By Sara Andrews
Questions? Comments? Have you created a plant powered recipe that you’d like to share with other Veg eNews readers? Email me at firstname.lastname@example.org
One of the joys of colder weather is getting to warm back up after spending some time appreciating some of Wisconsin’s fall beauty. These are warming, filling, and I find them to be on the comfort side of eating while also being full of nutrients, colors, and flavor.
Curried Coconut Milk Butternut Squash Stew
This first one is a recipe that is one of my own. I was attempting to recreate a soup I had at a restaurant and was very pleased with the results. This is also a great way to use the abundance of locally grown squash in Wisconsin. If you have never used a whole butternut squash before – chopping it up can be a bit challenging. There are a few ways to do it – learning is worth the pay off – as is learning to cut up a whole pineapple. Here’s a quick two minute video demonstration on one way to dice a butternut squash. Youtube is a great resource for helpful cooking demo videos – and sometimes it’s easier to watch someone do it than to read a description.
1 teaspoon olive oil
1 small onion, diced
2 cloves of garlic, minced (or more to taste)
2 cups butternut squash (or other orange squash) – cut into approximately 1/2 inch cubes
8 ounces of mushrooms, chopped (cremini or white – I have also used – portobellos)
1 red pepper, chopped
1 teaspoon cinnamon
1 teaspoon curry powder
1/2 teaspoon chili powder
1/2 teaspoon cumin
1/4 teaspoon nutmeg
2 1/2 cups vegetable broth (or 2 1/2 cups water and 1 vegetable broth cube)
1 19 oz. can chickpeas, drained and rinsed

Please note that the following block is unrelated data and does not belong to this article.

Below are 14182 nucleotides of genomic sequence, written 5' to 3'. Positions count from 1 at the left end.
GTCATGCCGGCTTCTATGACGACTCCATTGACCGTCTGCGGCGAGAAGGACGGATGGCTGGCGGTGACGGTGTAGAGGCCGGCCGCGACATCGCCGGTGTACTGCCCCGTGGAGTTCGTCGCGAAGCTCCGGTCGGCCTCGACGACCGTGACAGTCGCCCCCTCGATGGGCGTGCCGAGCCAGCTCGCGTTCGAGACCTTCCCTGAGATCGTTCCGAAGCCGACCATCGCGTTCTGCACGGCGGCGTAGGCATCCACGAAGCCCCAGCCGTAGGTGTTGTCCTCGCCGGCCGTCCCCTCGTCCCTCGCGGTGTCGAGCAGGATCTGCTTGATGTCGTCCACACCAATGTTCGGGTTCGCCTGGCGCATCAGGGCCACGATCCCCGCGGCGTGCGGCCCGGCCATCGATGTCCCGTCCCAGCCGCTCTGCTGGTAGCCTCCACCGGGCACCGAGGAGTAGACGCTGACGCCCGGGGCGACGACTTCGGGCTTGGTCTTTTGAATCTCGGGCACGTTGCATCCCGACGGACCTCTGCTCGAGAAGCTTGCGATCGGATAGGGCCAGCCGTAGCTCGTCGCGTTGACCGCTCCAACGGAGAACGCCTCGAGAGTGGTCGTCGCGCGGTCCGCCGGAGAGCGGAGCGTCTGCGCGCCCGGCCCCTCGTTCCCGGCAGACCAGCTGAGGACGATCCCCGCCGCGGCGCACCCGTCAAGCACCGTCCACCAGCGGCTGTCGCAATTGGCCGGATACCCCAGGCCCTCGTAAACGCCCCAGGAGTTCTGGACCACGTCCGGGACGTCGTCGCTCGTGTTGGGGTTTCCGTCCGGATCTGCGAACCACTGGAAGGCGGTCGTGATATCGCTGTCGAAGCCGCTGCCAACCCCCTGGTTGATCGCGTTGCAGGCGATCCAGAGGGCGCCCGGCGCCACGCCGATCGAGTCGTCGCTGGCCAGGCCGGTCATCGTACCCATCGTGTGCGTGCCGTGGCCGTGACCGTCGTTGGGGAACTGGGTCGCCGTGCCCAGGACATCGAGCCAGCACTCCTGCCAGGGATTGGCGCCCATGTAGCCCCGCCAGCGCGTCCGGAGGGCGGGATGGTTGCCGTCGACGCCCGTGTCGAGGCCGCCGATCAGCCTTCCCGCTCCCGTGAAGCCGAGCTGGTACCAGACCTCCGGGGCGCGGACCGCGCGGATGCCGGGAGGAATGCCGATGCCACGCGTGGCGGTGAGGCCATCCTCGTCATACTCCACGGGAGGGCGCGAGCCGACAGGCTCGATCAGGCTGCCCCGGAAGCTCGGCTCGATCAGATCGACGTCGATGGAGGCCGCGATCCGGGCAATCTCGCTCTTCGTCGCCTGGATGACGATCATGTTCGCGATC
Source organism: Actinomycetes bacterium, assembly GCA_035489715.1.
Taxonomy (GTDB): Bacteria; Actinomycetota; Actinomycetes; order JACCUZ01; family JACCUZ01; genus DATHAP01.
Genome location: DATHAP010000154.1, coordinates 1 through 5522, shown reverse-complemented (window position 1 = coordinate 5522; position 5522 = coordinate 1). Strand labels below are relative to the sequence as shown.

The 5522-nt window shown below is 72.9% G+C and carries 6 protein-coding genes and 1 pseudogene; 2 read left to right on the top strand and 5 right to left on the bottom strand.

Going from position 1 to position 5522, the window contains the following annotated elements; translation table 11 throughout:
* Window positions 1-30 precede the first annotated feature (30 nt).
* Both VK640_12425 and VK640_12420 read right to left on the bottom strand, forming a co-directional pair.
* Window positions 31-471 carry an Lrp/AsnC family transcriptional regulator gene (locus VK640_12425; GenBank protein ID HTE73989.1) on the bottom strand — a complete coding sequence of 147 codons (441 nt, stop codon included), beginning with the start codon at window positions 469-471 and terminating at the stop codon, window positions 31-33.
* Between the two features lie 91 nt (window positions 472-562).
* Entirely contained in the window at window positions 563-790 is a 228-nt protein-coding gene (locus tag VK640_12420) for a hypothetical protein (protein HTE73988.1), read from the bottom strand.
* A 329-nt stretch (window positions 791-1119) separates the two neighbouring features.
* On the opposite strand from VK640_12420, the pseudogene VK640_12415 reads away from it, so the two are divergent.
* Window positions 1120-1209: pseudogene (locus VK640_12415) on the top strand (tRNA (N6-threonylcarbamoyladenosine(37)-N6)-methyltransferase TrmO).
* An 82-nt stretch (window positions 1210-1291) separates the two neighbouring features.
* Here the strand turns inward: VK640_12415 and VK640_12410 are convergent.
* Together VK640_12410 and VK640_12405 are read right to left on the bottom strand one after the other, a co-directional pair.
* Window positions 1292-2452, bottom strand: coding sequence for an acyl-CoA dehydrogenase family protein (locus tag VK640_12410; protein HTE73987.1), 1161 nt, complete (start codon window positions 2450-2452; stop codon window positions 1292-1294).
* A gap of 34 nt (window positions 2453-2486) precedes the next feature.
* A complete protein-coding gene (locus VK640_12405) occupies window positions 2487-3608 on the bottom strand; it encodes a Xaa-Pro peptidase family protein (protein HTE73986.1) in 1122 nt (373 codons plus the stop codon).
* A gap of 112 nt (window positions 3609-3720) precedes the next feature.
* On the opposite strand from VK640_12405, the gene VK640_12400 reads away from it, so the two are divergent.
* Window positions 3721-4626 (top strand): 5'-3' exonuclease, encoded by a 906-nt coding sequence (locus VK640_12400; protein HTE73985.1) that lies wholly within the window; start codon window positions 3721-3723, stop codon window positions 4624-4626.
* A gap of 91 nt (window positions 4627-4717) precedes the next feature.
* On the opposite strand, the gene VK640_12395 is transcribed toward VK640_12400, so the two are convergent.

1 14 oz. canned coconut milk
salt to taste
- In a large soup pot heat the olive oil on medium heat and saute the onions until they are translucent. Add the garlic and saute for 1 minute longer.
- Add the squash, mushrooms, and pepper to the pot. Stir to coat the veggies in oil and cook for 5-10 minutes until slightly softened – stir periodically to prevent burning/sticking.
- Add all the spices, a pinch of salt, the broth, and chickpeas to the pot. Cover the pot and simmer for 20 minutes, or until the squash is soft.
- Lower the heat and add the coconut milk. Cover again and simmer on low for about 10 minutes. Salt to taste.
Crock-Pot Seitan Stew
Recipe by Jolinda Hackett
*Even if you have a gluten intolerance – as long as you use gluten-free soy sauce or Braggs Liquid Amino acids – this recipe would still make a satisfying veggie stew if you left the seitan out entirely.
When people think about using crock-pots vegetarian dishes aren’t necessarily the first thing that comes to mind. However, they really are a fantastic tool for people who like to “fix it and forget it” or who have busy schedules – and I got my money’s worth out of mine long ago. I use mine frequently – especially in the fall and winter – for everything from Thanksgiving stuffing to applesauce. This seitan stew is in my regular rotation – and I like to bring it to family holiday gatherings.
If you aren’t familiar with seitan – as long as you aren’t a celiac or gluten intolerant – you are in for a treat. Seitan can be found at many groceries – usually in the produce area (use the Asian style for this recipe if available). I like to make it at home in batches and freeze or refrigerate for later use. Learn more here.
Looking for more crock-pot recipes? Highly recommended book: Fresh From The Vegetarian Slow Cooker: 200 Recipes for Healthy and Hearty One-Pot Meals That Are Ready When You Are
- 1 pound seitan, chopped
- 1 onion, diced
- 5 cups vegetable broth
- 2 tablespoons soy sauce
- 3 cloves garlic, minced
- 2 tomatoes, diced
- 3 carrots, diced
- 3 potatoes, chopped
- 2 stalks celery, diced
- 1 tsp salt
- 3/4 tsp pepper
- 4 tbsp cornstarch mixed with 4 tbsp water until smooth
- Saute the seitan in a little bit of olive oil first for added flavor and texture.
- Place all the ingredients in a crock pot or slow cooker. Cook on low for 6 to 8 hours.
Looking for more great soup and stews recipes? There is a fantastic set of recipes on the Forks Over Knives website. Check them out here.